This topic explains how SOAtest can monitor transactions that pass through a Sonic ESB system, then generate functional test cases that check the monitored messages. In addition to providing visibility into the systems messages, this allows you replay transactions directly from SOAtest and verify that the monitored functionality continues to work as expected.
Alternative Test Creation Method
Another way to create tests is to have SOAtest’s recording proxy monitor traffic at one or more JMS, HTTP, or MQ endpoints as an application is exercised. SOAtest "listens" to traffic requests and responses, then builds a traffic file of legitimate request/response pairs. This traffic is then used to generate a test suite that represents the captured behavior in preconfigured SOAP Client or Messaging Client tools. See Creating Tests From Recorded HTTP, JMS or MQ Traffic for details.
SOAtest can monitor transactions that pass through a Sonic ESB, then generate functional test cases that check the monitored messages. In addition to providing visibility into the systems messages, this allows you replay transactions directly from SOAtest and verify that the monitored functionality continues to work as expected.
To achieve this, you tell SOAtest how to connect to your Sonic ESB and what destination (topic or queue) messages you want it to monitor, then you prompt it to start monitoring. SOAtest will generate a test suite of Messaging Client tests for each JMS message captured at the specified destination or for all messages within the process flow (if a process tracking topic was used). These tests are preconfigured with the connection parameters, requests, and destination information so that SOAtest can replay the same messages.
SOAtest can generate test clients for the following types of JMS messages:
The following jar files must be added to your classpath (via Parasoft> Preferences> Parasoft> System Properties):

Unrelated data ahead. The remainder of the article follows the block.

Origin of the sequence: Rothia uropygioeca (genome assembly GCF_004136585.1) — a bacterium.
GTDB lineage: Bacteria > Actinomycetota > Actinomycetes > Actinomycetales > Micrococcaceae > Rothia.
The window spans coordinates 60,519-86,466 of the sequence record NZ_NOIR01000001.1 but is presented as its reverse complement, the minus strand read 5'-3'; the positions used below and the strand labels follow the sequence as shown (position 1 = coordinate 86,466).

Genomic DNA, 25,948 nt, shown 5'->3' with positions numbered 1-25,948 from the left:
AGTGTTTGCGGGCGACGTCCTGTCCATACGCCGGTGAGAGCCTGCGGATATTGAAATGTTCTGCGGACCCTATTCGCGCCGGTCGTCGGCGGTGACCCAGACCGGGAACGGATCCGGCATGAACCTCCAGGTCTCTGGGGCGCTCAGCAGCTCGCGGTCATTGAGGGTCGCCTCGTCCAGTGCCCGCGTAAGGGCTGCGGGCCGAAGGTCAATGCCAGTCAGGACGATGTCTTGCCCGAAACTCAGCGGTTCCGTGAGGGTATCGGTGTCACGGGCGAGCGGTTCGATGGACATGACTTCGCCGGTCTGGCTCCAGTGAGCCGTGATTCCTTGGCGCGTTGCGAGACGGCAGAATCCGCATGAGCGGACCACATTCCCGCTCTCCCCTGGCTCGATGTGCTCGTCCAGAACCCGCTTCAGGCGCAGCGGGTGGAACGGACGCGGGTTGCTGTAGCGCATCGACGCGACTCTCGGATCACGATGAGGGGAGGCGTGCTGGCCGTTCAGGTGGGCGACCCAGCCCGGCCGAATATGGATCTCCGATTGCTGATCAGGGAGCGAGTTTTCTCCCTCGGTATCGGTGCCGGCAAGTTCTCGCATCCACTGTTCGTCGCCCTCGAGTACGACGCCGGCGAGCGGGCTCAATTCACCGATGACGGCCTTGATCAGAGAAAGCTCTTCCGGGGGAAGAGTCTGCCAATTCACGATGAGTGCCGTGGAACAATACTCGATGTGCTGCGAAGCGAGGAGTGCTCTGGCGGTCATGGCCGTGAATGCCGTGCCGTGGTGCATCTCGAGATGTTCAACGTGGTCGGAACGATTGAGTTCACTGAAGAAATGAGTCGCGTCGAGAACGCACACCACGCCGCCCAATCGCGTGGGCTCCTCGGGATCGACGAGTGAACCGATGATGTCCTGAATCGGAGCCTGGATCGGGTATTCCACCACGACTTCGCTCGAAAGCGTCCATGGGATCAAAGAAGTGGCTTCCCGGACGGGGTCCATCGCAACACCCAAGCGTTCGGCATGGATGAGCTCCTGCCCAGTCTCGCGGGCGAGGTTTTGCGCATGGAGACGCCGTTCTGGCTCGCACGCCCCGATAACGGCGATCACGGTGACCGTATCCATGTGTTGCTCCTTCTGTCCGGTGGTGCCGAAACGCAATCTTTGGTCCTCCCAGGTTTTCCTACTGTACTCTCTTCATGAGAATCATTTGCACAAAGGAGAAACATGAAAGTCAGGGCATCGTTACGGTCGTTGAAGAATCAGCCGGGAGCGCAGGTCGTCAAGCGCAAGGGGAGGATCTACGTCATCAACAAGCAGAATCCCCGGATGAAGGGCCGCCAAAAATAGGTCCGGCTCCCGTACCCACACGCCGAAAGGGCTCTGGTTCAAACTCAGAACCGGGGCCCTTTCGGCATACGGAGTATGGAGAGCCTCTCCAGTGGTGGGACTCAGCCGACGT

Generating Tests from Sonic ESB Transactions
To generate tests:
- Choose the Other> Sonic Enterprise Service Bus option in one of the available test creation wizards. For details on accessing the wizards, see:
- Complete the first page of the Sonic ESB wizard as follows:
- In the Connection area, specify your Sonic ESB connection settings.
- In the Destination Name field, specify the topic or queue that you want to monitor.
- You can specify a regular topic or queue (e.g., the entry or exit of a workflow process), or a special "dev.Tracking" tracking endpoint.
- For instance, if you want to track all events that occur as part of the process flow, specify the dev.Tracking endpoint, and have the process set to Tracking Level of 4 in the ESB.
- In the Destination Type field, specify whether the tracking destination is a topic or a queue.
- (Optional) In the Message Selector field, enter a value to act as a message filter. See Using Message Selector Filters for tips.
If you want SOAtest to use the JMS QueueBrowser API in order to trace messages posted on a JMS queue— without removing them from the queue— enable the Leave messages on the queue option. This allows SOAtest to gain visibility into these messages without impacting the transaction.
Caution: Leave messages on the queue
For a discussion of potential complications with this option—and how to avoid them—see JMS Queue Options.
- In the JNDI properties table, specify any additional JNDI properties you want applied to this deployment.
- Click Next. SOAtest will start monitoring the messages that match the settings specified in the previous wizard page. If you run another application that sends messages to the bus, those messages will be noted in this panel.
- When you are ready to stop monitoring, click Finish. SOAtest will then create test cases based on the verified messages.
Monitoring Intermediary Messages
In addition to automatically generating functional tests from monitoring the transaction messages that touch JMS endpoints in Sonic ESB, you can also visualize and trace the intra-process events that take place as part of the transactions that are triggered by the tests, and then dissect them for validation.
For details on how to do this, see Event Monitoring for ESBs, Databases, and other Systems.